Brand positioning tip: a brand mantra is not a tagline

Originally coined by Scott Bedbury during his time at Nike, a brand mantra refers to a short 3-5 word phrase created to capture the very essence of the brand’s meaning. The most famous example of a brand mantra is from Nike, where the team coined the brand mantra Authentic Athletic Performance.

Brand mantra example: Samuel Wanjiru at 2008 summer olympics wearing Nike

Was I supposed to Just Do It or embody Authentic Athletic Performance? I’m not sure. I’ll just cross the finish line instead.

The most important thing to understand about brand mantras is that they are not designed to be externally facing slogans or taglines. Case in point— unless you’ve heard the Nike brand mantra story before, you’ve probably never seen the phrase Authentic Athletic Performance associated with Nike in advertising. Usually you will see an external manifestation of it, Just Do It being the prime example.

This is where most well-meaning brand mantra projects go bad. When brainstorming possible brand mantras, it is important for your team to be very clear that they are not writing advertising copy or taglines for external use. There is no quicker path to an inauthentic brand mantra than heading too quickly toward the language of advertising or marketing.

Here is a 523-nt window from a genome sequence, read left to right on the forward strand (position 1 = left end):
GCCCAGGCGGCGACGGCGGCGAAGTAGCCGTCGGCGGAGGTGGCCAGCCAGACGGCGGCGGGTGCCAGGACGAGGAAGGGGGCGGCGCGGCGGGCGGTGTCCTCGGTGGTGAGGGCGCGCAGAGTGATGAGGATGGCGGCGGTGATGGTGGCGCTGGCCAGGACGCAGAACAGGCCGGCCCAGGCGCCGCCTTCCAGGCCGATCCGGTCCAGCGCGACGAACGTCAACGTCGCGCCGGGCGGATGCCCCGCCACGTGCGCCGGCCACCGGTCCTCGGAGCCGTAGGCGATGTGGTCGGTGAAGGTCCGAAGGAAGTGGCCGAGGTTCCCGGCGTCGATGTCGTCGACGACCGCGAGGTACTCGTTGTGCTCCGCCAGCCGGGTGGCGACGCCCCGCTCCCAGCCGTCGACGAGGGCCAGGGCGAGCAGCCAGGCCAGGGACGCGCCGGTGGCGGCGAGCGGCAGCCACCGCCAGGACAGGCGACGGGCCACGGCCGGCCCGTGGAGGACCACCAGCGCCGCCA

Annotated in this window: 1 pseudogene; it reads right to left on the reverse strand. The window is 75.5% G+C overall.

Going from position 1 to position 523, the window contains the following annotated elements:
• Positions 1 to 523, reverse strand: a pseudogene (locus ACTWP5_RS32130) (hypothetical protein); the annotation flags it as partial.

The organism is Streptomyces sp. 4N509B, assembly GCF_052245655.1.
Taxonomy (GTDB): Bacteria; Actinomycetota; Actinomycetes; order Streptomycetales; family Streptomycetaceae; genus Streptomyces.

A brand mantra should resonate internally first. The mantra you choose should reflect the core values, mission, and culture of the company while also staying true to the brand positioning (if this is difficult, you’ve got bigger problems, because it may mean your culture and your brand are out of alignment).

The most powerful brand mantras become part of the DNA of the organization, and are used to guide everyday decisions about strategy, user experience, voice, and a host of other things. The mantra becomes a touchstone that is returned to over and over again—especially when decisions start getting tough.

Once you’ve settled on your brand mantra and tested it internally to ensure it resonates, you can finally start working on taglines. Again, think of a tagline as an external manifestation of the brand mantra— written in a language that will resonate with your target customer instead of your co-workers.

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